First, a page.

Outlawed in Pakistan


I’m two films in at my annual visit to the incredible Full Frame Documentary Festival in Durham, North Carolina – and wow, this is proving to be an outstanding year for documentaries!  I rarely stop at the festival to write immediately after seeing a film, but “Outlawed in Pakistan” warrants it.  On a gray day in Durham, this film seriously socked me in the gut and woke me up.

With the recent news of more gang rapes in New Delhi (India)Ohio (USA) and most recently, in Rio de Janeiro (Brazil), this timing of this film raises the subject about how we, as societies, are allowing women to be raped and then forcing them to fight for justice with difficult legal battles, at times, under impossible situations.

This is the case for Kainat, a 13 year old Pakinstani girl, who accuses four men of gang raping her.  With the support of her immediate family, she speaks out about this violent crime and files a court case against her accusers, aiming simply for “justice”.  In a tribal justice system, Kainat is “outlawed” by the village elders.  They attempt to silence her with money and are infuriated that her elder brother has not killed her for her accusations and “impurity”.  And if that is all horrific enough for you, here is the trailer to give you a sense of how difficult and emotional, but NECESSARY, this film was to watch:

If you were in the audience of this film today at Full Frame, you’d have heard the audible gasp and sniffling when it was revealed that her brother was murdered. I think you may have also heard my heart drop on to the floor and crack in a million pieces when Kainat is forced to make a living of $2 – $3 US dollars per day as a seamstress because she can no longer go to school. Or when she blames herself for her education, family  and life being “destroyed.”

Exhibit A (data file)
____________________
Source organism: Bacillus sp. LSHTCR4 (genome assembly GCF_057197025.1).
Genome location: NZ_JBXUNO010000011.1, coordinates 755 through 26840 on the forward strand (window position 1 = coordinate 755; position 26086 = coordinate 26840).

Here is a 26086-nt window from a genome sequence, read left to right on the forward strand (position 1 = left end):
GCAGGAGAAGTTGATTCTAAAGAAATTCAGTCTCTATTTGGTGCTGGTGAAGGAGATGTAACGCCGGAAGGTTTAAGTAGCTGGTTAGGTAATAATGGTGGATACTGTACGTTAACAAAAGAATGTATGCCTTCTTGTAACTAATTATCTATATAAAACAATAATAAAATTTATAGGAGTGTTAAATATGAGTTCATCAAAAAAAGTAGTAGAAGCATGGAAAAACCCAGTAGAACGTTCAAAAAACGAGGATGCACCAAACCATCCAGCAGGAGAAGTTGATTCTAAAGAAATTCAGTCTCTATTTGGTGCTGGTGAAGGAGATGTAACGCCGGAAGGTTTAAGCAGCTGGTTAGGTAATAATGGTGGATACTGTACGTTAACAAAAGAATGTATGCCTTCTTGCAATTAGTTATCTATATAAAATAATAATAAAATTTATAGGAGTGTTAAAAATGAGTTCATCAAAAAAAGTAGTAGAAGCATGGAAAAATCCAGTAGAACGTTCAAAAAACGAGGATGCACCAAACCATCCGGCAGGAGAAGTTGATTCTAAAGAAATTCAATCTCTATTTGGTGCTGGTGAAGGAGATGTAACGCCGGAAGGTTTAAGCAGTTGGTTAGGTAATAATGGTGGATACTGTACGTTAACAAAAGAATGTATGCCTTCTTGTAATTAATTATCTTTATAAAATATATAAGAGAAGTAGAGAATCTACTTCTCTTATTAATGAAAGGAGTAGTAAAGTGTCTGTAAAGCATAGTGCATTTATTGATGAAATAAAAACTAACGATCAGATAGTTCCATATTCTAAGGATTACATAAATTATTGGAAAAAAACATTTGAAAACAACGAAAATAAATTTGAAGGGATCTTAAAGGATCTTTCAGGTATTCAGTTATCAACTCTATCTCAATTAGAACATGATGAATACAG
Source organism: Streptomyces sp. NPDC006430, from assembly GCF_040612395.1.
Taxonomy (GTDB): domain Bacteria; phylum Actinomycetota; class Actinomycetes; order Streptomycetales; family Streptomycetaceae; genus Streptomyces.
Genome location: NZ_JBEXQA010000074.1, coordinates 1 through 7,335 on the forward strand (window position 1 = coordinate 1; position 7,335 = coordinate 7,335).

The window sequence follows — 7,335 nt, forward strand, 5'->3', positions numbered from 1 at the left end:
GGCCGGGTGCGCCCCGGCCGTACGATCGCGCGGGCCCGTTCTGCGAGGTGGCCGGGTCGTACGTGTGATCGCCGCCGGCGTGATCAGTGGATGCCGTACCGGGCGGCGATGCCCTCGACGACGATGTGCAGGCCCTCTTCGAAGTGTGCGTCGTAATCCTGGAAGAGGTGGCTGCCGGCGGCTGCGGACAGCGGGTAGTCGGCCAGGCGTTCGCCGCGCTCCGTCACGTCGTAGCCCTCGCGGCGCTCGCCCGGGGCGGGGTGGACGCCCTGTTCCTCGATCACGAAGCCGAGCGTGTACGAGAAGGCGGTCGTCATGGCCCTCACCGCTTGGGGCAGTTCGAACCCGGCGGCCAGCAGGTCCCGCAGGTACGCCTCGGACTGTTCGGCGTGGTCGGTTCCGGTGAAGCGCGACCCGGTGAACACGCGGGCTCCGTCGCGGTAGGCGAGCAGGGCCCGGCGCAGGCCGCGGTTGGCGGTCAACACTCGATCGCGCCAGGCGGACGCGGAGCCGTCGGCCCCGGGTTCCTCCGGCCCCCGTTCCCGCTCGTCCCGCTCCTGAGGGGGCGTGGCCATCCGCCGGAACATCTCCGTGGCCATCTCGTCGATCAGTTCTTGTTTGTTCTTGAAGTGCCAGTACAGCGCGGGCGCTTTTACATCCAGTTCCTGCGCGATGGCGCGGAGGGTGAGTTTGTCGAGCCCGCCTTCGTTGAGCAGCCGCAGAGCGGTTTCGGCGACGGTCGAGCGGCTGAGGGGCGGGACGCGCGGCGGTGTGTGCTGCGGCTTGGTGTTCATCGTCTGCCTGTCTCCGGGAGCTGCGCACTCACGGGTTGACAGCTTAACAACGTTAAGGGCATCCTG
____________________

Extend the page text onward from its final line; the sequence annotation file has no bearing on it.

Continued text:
Thankfully, organizations like War Against Rape, are doing tremendous work to educate and empower women and societies around this subject.  They remind us all that it is never the fault of a woman when she is raped and that she did nothing to provoke it.  EVER.  In Kainat’s case, they also provided pro bono legal representation.

This is a film that should be shown in schools – ages fourteen and older are appropriate in my estimation – as it provides insight into the trauma of rape, the search for justice, how legal systems vary around the world, the role of family/support across cultures, and the power of a young woman’s voice. Perhaps that is what I am most moved by – Kainat’s incredible strength and wisdom (as well as innocence).  Her family, despite social pressure from all sides, is entirely dedicated to her seeking justice, despite the personal sacrifices that they must bear in the attempts. This is very much a film about using your voice as a woman and as a citizen, even when the journey is all but impossible and the outcome is all but desirable.

Interestingly, this film was paired with another excellent documentary, “Camera/Woman“, which shows the difficult life of a divorced woman in Morocco. camera/woman documentary Morocco

Unlike Kainat, her family is not supportive of her choice of work as a camera operator at weddings because it keeps her out late at night and people “are talking”.  The contrast of two women’s families reactions to culturally taboo subjects are jarring and educational, and these films can easily be woven into a lesson plan for courses in women’s studies, anthropology, sociology, gender studies, cultural studies and more.